Enforcing change often takes time—especially where the government is involved.
For the hands behind the only Advanced Medium Range-Air-to-Air Missile (AMRAAM) production, time is something they can’t afford to lose if they hope to maintain a competitive advantage. This was the challenge the program recently faced when negotiating a contract for Lot 32. During an effort to insert a new variant of the AMRAAM missile into the field, which included a redesign of subsystems and replacement of electronic chips, obtaining the necessary funds without sacrificing too much lead time quickly became a challenge.
“Our job, as acquisition leaders, is to stay ahead of the game,” AMRAAM Program Manager, Colonel Brian Henson said.
“We needed a way to execute the AMRAAM production Lot 32 faster and more efficiently,” AMRAAM Lot 32 Production and Contracting Officer Jeff Mixson explained. “The DoD Sole Source Streamlining (SSS) Toolbox is a point-and-click interface that allows […] anyone involved in the acquisition process to streamline procurement action lead time without sacrificing quality or the art of the deal.”
Because of the similarities between Lots 31 and 32—same number of missiles, same type of variant, hardware and suppliers—the Lot 32 production team, by utilizing the previously analyzed data tool from the SSS Toolbox, were essentially able to skip an entire step of the process. This allowed the team to reduce the procurement action lead time by an estimated eight months, and their man time by about 3,000 hours—all while maintaining the competitive advantage.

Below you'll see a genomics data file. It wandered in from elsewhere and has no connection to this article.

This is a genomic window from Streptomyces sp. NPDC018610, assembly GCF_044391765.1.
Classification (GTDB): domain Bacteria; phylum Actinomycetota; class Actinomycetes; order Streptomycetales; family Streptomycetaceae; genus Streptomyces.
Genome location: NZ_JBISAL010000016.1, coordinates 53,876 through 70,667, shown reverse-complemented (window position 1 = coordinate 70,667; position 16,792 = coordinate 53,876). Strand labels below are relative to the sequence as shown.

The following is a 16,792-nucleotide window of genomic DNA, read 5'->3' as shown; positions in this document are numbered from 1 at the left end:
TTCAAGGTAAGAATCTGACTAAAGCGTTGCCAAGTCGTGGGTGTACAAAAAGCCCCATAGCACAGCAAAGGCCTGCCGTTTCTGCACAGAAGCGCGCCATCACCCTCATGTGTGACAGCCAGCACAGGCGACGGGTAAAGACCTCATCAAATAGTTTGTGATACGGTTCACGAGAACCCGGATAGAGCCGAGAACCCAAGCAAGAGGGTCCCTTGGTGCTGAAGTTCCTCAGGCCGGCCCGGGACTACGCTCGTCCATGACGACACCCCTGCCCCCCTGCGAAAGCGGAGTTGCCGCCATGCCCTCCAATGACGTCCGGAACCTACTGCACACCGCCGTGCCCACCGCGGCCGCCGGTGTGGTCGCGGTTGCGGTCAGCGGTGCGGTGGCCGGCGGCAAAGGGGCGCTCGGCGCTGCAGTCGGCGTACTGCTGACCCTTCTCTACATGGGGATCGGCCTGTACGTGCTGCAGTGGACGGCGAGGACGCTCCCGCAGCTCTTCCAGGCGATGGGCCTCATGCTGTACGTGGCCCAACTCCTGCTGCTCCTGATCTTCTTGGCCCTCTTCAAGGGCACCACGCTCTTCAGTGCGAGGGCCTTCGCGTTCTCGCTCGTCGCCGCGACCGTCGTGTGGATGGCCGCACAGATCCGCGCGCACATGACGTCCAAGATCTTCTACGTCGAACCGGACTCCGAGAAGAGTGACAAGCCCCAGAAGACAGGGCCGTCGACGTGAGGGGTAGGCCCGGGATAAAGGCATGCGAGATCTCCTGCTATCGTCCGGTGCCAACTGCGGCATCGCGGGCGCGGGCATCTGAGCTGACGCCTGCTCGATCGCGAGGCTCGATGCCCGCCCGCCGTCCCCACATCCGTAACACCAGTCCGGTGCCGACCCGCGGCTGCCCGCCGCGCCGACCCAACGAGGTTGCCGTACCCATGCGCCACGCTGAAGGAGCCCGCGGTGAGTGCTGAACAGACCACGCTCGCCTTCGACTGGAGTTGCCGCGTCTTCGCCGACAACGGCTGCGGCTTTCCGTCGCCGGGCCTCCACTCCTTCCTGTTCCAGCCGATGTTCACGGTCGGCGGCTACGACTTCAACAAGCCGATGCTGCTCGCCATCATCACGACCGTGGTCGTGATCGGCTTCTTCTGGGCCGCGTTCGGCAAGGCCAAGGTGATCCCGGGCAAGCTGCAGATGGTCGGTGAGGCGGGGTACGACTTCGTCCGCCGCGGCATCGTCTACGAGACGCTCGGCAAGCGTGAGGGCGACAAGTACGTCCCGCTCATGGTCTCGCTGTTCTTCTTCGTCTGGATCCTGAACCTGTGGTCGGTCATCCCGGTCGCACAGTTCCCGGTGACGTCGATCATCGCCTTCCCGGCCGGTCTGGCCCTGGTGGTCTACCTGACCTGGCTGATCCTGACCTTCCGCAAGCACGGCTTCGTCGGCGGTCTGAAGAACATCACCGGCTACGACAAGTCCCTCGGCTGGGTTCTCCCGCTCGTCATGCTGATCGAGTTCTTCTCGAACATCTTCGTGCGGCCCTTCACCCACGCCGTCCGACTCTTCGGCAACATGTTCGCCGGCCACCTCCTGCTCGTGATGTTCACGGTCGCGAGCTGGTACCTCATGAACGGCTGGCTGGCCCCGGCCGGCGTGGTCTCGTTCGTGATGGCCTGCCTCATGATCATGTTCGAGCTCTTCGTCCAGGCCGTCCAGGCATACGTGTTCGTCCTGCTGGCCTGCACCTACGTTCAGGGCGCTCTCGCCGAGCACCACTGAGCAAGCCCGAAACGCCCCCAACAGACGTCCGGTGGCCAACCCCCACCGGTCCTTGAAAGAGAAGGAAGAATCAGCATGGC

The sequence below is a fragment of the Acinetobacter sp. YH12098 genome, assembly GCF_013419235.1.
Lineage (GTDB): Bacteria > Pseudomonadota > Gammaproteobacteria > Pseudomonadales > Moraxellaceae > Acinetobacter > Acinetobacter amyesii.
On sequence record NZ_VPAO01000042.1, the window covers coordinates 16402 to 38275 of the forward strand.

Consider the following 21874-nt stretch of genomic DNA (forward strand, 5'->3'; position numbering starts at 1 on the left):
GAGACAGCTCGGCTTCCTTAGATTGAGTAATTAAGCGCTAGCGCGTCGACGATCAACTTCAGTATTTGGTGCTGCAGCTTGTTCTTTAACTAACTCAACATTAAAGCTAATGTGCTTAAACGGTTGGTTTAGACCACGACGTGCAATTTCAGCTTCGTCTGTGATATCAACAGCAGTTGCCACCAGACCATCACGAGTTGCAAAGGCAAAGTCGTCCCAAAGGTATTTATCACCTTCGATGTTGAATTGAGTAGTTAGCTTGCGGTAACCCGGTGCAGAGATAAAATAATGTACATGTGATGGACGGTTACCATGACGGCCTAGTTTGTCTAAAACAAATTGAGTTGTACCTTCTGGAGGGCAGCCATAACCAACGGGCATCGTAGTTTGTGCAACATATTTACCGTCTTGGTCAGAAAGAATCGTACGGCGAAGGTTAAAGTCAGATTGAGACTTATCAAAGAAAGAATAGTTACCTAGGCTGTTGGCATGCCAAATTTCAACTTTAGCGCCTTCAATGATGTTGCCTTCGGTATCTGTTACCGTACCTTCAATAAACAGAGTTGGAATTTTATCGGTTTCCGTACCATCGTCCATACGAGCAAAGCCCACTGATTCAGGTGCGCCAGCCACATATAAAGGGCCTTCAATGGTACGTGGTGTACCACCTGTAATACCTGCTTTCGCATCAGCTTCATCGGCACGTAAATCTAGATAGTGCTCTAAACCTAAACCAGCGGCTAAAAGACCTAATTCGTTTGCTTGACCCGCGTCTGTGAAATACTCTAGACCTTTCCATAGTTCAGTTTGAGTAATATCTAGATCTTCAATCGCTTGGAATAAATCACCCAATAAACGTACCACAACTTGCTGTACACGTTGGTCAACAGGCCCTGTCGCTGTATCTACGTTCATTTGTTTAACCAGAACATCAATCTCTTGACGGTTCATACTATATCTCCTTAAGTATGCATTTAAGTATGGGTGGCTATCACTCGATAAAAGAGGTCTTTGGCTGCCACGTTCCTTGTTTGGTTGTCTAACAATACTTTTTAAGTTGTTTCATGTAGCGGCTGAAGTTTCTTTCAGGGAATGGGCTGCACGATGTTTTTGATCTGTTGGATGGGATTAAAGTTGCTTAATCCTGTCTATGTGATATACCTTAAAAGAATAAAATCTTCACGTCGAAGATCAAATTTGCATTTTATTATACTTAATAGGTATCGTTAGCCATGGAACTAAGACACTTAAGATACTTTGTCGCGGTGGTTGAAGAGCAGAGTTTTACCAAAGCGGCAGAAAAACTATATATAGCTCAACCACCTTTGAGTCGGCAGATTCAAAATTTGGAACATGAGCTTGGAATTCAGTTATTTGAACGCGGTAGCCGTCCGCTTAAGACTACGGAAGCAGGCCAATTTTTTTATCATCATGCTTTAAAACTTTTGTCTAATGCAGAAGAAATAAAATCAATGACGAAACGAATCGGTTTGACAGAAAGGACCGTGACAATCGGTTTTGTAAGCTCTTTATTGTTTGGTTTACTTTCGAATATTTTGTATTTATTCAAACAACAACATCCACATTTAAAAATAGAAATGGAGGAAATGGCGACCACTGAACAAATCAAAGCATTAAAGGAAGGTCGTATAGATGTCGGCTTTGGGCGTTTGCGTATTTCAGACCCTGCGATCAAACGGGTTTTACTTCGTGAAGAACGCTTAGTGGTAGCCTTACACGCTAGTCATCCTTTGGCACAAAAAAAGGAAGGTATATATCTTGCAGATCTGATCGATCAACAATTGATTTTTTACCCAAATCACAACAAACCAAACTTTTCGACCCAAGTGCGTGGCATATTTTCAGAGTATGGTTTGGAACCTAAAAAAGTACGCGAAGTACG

“Success for us […] was the fact that we were able to get the contract awarded for us,” Col. Henson said. “Over six hundred missiles—within three months from the previous lot, rather than a year to a year and a half … That’s a year earlier we were able to focus on the next contract, which goes into also missiles being delivered earlier.”
Ultimately, the SSS Toolbox is intended to help acquisition specialists increase efficiency throughout the acquisition process. Of the 40 techniques offered by the SSS Toolbox, the team used techniques 3.5 and 3.7 during their evaluation of the Lot 32 proposal. The first of these techniques considers materiality and risks the government and program office is willing to take by conducting a top-level analysis of the Lot 32 proposal, while the latter streamlines cost analysis.
“The bottom line is: this tool box is there for a reason,” Mixson said. “Utilize it, utilize the techniques, understand your situation, make a case and present it to leadership and you will typically get a yes answer.
According to Col. Henson, “You can always challenge the status quo if you have a good reason.”
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